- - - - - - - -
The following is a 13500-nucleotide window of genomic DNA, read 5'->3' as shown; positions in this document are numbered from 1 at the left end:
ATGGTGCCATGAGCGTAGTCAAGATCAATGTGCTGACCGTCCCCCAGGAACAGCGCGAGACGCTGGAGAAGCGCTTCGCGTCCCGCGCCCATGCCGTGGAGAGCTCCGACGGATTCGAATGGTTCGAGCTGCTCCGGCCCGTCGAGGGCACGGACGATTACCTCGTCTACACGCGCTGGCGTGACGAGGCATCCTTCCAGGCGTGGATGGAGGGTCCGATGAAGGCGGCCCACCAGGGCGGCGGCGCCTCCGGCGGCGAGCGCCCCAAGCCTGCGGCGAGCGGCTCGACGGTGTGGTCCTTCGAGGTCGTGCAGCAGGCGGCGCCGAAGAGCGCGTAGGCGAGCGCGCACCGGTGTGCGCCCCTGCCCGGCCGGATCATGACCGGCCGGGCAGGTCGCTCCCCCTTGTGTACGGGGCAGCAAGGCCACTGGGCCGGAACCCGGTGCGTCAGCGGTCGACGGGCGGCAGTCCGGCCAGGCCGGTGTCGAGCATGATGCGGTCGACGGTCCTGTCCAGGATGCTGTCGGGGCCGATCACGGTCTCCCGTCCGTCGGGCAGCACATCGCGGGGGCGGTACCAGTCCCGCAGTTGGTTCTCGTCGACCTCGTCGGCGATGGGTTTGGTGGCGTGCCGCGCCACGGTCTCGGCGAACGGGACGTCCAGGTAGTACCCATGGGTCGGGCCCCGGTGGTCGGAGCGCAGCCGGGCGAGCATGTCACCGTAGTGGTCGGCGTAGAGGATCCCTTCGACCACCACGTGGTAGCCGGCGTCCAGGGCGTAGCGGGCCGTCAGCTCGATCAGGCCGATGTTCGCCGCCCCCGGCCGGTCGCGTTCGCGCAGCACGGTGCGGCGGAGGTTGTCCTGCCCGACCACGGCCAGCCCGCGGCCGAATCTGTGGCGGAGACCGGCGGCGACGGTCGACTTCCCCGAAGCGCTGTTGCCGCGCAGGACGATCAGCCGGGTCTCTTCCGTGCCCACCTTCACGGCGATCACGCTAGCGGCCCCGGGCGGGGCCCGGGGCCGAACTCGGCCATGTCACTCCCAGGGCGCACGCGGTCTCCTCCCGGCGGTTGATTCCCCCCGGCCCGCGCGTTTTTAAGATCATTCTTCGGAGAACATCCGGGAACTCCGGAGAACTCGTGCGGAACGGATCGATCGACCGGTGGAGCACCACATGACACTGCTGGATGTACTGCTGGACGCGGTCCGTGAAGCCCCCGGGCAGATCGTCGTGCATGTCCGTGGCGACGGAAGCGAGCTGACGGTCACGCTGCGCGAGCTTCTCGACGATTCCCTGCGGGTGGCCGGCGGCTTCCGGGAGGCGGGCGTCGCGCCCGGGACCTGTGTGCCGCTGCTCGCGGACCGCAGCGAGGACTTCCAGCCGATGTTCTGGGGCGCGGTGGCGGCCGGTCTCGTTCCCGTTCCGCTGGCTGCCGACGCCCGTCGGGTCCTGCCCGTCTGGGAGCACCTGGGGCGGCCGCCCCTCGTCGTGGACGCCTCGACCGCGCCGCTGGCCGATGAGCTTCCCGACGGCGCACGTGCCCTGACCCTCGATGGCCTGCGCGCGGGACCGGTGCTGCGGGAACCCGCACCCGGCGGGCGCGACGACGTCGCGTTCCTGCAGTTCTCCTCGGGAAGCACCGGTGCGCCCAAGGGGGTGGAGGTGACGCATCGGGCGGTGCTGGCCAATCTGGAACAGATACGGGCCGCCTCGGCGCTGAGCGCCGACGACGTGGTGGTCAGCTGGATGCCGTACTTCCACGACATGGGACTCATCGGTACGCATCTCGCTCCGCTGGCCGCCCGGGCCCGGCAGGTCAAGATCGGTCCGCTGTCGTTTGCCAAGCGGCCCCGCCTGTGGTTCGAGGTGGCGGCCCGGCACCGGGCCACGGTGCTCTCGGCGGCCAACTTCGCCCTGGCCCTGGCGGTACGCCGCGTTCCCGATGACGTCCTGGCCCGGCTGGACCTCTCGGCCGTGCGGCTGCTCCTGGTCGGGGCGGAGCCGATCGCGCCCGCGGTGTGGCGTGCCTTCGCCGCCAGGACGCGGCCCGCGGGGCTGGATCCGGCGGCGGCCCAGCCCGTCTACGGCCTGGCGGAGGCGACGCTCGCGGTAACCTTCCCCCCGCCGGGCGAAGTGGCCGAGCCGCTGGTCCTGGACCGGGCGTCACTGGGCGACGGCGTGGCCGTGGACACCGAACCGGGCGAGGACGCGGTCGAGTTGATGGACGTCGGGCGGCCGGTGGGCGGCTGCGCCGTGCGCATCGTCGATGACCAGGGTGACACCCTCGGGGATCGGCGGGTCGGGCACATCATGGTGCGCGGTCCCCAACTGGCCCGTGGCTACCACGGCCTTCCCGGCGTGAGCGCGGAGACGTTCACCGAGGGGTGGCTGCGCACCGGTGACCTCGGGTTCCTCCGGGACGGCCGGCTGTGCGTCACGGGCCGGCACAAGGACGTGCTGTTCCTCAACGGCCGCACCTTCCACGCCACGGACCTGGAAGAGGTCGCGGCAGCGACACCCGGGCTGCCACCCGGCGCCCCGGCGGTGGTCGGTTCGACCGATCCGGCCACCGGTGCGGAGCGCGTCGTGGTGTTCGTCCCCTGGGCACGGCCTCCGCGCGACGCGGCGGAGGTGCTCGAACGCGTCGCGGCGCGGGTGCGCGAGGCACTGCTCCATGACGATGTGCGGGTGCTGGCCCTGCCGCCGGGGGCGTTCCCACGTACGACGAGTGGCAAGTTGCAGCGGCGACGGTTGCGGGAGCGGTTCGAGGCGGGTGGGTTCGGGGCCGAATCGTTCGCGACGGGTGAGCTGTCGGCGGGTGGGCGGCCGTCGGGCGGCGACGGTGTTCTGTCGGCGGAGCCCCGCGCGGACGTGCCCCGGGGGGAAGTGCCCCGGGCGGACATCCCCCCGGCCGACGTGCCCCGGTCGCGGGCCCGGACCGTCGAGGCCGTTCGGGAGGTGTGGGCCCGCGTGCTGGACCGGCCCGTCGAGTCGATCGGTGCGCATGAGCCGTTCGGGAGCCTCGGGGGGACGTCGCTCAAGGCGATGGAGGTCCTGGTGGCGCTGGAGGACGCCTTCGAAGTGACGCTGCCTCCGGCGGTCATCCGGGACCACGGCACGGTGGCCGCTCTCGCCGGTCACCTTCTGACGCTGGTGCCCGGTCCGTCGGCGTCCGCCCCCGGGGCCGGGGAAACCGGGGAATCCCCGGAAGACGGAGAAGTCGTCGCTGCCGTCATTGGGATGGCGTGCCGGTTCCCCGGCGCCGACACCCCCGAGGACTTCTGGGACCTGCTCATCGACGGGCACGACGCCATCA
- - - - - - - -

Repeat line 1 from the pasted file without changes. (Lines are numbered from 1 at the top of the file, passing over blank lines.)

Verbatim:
The following is a 13500-nucleotide window of genomic DNA, read 5'->3' as shown; positions in this document are numbered from 1 at the left end: